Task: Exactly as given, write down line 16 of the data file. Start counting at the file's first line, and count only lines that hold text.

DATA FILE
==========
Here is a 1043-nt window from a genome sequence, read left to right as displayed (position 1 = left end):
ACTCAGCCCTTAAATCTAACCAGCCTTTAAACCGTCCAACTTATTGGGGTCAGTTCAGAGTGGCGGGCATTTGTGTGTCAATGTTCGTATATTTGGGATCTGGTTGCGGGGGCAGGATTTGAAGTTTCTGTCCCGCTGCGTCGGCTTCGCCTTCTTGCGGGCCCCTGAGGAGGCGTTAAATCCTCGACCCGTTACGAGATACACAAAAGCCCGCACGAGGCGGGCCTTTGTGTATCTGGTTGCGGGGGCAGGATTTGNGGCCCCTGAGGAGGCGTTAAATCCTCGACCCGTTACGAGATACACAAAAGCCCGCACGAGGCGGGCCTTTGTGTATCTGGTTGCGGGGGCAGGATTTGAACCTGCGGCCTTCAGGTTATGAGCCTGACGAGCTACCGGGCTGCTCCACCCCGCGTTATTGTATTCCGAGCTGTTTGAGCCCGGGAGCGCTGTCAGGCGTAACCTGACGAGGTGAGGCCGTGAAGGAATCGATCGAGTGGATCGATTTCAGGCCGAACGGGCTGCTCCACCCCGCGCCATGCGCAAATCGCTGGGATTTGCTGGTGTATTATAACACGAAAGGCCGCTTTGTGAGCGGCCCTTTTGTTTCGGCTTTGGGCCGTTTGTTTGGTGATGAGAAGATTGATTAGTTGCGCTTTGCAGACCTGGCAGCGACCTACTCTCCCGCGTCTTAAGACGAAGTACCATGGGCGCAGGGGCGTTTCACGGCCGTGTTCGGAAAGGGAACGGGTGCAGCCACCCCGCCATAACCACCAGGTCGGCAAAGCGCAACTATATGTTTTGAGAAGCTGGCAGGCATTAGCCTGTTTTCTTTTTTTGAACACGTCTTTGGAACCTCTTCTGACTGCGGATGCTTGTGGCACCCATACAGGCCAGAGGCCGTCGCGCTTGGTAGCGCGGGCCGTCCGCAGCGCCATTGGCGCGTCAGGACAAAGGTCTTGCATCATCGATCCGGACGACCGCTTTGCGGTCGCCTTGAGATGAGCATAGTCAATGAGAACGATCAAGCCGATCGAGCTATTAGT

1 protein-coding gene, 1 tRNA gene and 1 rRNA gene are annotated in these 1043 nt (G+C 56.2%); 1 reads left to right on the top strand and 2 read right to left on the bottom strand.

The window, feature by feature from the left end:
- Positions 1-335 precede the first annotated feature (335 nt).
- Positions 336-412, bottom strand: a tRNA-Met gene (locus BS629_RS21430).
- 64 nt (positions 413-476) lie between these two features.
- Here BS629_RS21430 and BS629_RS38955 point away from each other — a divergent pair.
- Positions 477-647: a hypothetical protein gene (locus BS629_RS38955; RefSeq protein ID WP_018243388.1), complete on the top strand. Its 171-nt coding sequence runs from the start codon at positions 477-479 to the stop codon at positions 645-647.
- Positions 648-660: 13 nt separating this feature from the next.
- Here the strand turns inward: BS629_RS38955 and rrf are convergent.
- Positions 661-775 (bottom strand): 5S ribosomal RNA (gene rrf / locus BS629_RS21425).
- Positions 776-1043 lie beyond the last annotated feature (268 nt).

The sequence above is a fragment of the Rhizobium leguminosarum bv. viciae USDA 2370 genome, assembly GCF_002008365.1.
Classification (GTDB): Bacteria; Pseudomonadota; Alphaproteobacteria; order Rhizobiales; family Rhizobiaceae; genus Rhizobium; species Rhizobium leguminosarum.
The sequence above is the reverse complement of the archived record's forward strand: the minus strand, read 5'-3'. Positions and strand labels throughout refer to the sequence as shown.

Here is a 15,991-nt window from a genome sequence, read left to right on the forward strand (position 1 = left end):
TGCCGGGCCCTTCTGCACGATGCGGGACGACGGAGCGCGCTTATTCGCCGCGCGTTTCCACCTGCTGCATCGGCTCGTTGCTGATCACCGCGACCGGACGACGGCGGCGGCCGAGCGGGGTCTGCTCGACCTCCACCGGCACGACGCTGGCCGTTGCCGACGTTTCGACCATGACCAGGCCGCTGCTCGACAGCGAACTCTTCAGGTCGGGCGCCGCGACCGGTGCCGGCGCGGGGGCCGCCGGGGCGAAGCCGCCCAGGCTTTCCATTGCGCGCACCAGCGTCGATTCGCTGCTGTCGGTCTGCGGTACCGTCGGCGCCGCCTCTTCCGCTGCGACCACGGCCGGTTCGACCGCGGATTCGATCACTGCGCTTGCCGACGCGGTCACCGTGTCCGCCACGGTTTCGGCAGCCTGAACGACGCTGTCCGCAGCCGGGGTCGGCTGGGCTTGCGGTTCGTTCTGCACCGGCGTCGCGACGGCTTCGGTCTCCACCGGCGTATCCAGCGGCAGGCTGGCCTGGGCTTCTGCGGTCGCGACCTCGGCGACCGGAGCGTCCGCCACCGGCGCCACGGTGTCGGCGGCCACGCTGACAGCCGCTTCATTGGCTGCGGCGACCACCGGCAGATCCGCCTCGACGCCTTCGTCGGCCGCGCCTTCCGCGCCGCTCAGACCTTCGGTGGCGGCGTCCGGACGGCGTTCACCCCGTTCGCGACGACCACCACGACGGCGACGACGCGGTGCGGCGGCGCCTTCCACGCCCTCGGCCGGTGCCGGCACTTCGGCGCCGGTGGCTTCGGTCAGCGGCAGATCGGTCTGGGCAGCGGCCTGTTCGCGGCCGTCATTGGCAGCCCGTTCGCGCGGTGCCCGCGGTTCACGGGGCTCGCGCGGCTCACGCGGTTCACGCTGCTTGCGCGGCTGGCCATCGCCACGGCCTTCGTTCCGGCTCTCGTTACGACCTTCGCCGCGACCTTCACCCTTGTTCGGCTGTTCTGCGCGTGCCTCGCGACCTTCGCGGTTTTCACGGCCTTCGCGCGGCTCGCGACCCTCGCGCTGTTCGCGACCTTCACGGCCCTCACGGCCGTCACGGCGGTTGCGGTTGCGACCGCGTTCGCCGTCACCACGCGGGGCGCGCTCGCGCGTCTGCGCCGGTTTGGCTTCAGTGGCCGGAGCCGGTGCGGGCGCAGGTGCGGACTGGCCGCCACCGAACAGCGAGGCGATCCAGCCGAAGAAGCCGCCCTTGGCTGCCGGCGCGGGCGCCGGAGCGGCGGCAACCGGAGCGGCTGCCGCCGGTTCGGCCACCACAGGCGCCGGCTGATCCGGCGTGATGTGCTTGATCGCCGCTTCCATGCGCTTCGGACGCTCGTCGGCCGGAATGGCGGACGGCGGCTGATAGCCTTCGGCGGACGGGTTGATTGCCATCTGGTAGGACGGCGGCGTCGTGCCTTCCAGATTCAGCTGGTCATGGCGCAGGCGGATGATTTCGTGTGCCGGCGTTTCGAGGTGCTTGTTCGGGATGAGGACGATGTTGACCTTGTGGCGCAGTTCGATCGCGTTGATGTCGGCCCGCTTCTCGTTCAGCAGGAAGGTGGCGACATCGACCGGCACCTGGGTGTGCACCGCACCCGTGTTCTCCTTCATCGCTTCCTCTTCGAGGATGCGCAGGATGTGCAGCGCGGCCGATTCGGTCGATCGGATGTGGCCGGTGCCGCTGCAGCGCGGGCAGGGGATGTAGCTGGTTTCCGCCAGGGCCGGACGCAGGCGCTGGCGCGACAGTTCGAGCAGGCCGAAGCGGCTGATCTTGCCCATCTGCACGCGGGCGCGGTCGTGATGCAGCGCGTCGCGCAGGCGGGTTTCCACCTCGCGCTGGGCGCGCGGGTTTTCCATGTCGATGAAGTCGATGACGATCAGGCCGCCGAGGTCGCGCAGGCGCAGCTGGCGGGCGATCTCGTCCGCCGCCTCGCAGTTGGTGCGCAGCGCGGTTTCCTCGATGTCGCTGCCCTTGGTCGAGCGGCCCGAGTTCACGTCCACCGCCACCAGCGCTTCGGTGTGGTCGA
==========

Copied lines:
The sequence above is the reverse complement of the archived record's forward strand: the minus strand, read 5'-3'. Positions and strand labels throughout refer to the sequence as shown.